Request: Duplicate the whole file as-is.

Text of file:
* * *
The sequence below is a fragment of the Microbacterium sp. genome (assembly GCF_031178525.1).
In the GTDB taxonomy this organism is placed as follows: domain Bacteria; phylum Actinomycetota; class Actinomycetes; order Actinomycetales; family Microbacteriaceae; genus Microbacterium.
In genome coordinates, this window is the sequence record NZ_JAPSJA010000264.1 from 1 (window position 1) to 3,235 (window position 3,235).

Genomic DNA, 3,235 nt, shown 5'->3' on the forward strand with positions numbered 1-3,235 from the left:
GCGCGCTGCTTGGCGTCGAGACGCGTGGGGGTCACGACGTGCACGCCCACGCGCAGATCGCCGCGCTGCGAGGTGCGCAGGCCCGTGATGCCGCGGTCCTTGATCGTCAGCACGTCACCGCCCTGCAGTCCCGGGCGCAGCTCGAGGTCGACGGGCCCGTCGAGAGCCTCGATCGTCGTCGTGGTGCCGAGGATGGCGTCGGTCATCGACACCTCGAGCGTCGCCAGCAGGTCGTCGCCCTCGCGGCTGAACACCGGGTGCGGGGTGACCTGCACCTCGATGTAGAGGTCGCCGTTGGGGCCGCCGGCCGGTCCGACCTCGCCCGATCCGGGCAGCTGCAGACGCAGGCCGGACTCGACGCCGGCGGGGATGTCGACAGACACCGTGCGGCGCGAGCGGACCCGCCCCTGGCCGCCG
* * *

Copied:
The sequence below is a fragment of the Microbacterium sp. genome (assembly GCF_031178525.1).
In the GTDB taxonomy this organism is placed as follows: domain Bacteria; phylum Actinomycetota; class Actinomycetes; order Actinomycetales; family Microbacteriaceae; genus Microbacterium.
In genome coordinates, this window is the sequence record NZ_JAPSJA010000264.1 from 1 (window position 1) to 3,235 (window position 3,235).

Genomic DNA, 3,235 nt, shown 5'->3' on the forward strand with positions numbered 1-3,235 from the left:
GCGCGCTGCTTGGCGTCGAGACGCGTGGGGGTCACGACGTGCACGCCCACGCGCAGATCGCCGCGCTGCGAGGTGCGCAGGCCCGTGATGCCGCGGTCCTTGATCGTCAGCACGTCACCGCCCTGCAGTCCCGGGCGCAGCTCGAGGTCGACGGGCCCGTCGAGAGCCTCGATCGTCGTCGTGGTGCCGAGGATGGCGTCGGTCATCGACACCTCGAGCGTCGCCAGCAGGTCGTCGCCCTCGCGGCTGAACACCGGGTGCGGGGTGACCTGCACCTCGATGTAGAGGTCGCCGTTGGGGCCGCCGGCCGGTCCGACCTCGCCCGATCCGGGCAGCTGCAGACGCAGGCCGGACTCGACGCCGGCGGGGATGTCGACAGACACCGTGCGGCGCGAGCGGACCCGCCCCTGGCCGCCG